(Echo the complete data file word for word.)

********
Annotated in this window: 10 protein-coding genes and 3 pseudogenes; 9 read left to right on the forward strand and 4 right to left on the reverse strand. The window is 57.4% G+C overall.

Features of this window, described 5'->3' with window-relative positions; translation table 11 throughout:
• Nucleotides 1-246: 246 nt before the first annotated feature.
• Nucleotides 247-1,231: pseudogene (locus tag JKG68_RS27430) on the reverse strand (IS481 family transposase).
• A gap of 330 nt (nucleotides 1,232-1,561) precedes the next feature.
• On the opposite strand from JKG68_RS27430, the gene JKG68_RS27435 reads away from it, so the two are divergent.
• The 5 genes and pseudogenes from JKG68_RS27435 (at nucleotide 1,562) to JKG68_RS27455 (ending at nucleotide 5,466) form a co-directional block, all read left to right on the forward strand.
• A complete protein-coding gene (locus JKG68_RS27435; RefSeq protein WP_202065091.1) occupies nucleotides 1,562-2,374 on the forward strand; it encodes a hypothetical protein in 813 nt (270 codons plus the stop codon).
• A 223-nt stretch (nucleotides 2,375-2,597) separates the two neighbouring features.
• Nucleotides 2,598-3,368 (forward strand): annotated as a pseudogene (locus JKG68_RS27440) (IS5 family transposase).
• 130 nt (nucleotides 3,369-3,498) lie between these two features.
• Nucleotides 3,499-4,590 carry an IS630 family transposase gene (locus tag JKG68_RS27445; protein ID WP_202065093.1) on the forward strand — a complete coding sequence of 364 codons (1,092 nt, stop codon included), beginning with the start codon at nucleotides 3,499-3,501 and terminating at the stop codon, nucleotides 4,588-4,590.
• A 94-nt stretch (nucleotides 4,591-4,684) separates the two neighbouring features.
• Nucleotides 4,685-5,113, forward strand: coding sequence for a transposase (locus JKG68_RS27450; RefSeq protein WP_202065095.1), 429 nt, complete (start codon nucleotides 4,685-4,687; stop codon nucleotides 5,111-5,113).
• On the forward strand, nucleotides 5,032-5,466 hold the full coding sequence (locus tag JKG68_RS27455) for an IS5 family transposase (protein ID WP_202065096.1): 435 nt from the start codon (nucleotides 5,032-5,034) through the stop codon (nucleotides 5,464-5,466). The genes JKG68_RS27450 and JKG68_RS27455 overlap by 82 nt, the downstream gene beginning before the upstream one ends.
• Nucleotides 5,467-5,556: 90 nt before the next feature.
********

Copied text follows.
Annotated in this window: 10 protein-coding genes and 3 pseudogenes; 9 read left to right on the forward strand and 4 right to left on the reverse strand. The window is 57.4% G+C overall.

Features of this window, described 5'->3' with window-relative positions; translation table 11 throughout:
• Nucleotides 1-246: 246 nt before the first annotated feature.
• Nucleotides 247-1,231: pseudogene (locus tag JKG68_RS27430) on the reverse strand (IS481 family transposase).
• A gap of 330 nt (nucleotides 1,232-1,561) precedes the next feature.
• On the opposite strand from JKG68_RS27430, the gene JKG68_RS27435 reads away from it, so the two are divergent.
• The 5 genes and pseudogenes from JKG68_RS27435 (at nucleotide 1,562) to JKG68_RS27455 (ending at nucleotide 5,466) form a co-directional block, all read left to right on the forward strand.
• A complete protein-coding gene (locus JKG68_RS27435; RefSeq protein WP_202065091.1) occupies nucleotides 1,562-2,374 on the forward strand; it encodes a hypothetical protein in 813 nt (270 codons plus the stop codon).
• A 223-nt stretch (nucleotides 2,375-2,597) separates the two neighbouring features.
• Nucleotides 2,598-3,368 (forward strand): annotated as a pseudogene (locus JKG68_RS27440) (IS5 family transposase).
• 130 nt (nucleotides 3,369-3,498) lie between these two features.
• Nucleotides 3,499-4,590 carry an IS630 family transposase gene (locus tag JKG68_RS27445; protein ID WP_202065093.1) on the forward strand — a complete coding sequence of 364 codons (1,092 nt, stop codon included), beginning with the start codon at nucleotides 3,499-3,501 and terminating at the stop codon, nucleotides 4,588-4,590.
• A 94-nt stretch (nucleotides 4,591-4,684) separates the two neighbouring features.
• Nucleotides 4,685-5,113, forward strand: coding sequence for a transposase (locus JKG68_RS27450; RefSeq protein WP_202065095.1), 429 nt, complete (start codon nucleotides 4,685-4,687; stop codon nucleotides 5,111-5,113).
• On the forward strand, nucleotides 5,032-5,466 hold the full coding sequence (locus tag JKG68_RS27455) for an IS5 family transposase (protein ID WP_202065096.1): 435 nt from the start codon (nucleotides 5,032-5,034) through the stop codon (nucleotides 5,464-5,466). The genes JKG68_RS27450 and JKG68_RS27455 overlap by 82 nt, the downstream gene beginning before the upstream one ends.
• Nucleotides 5,467-5,556: 90 nt before the next feature.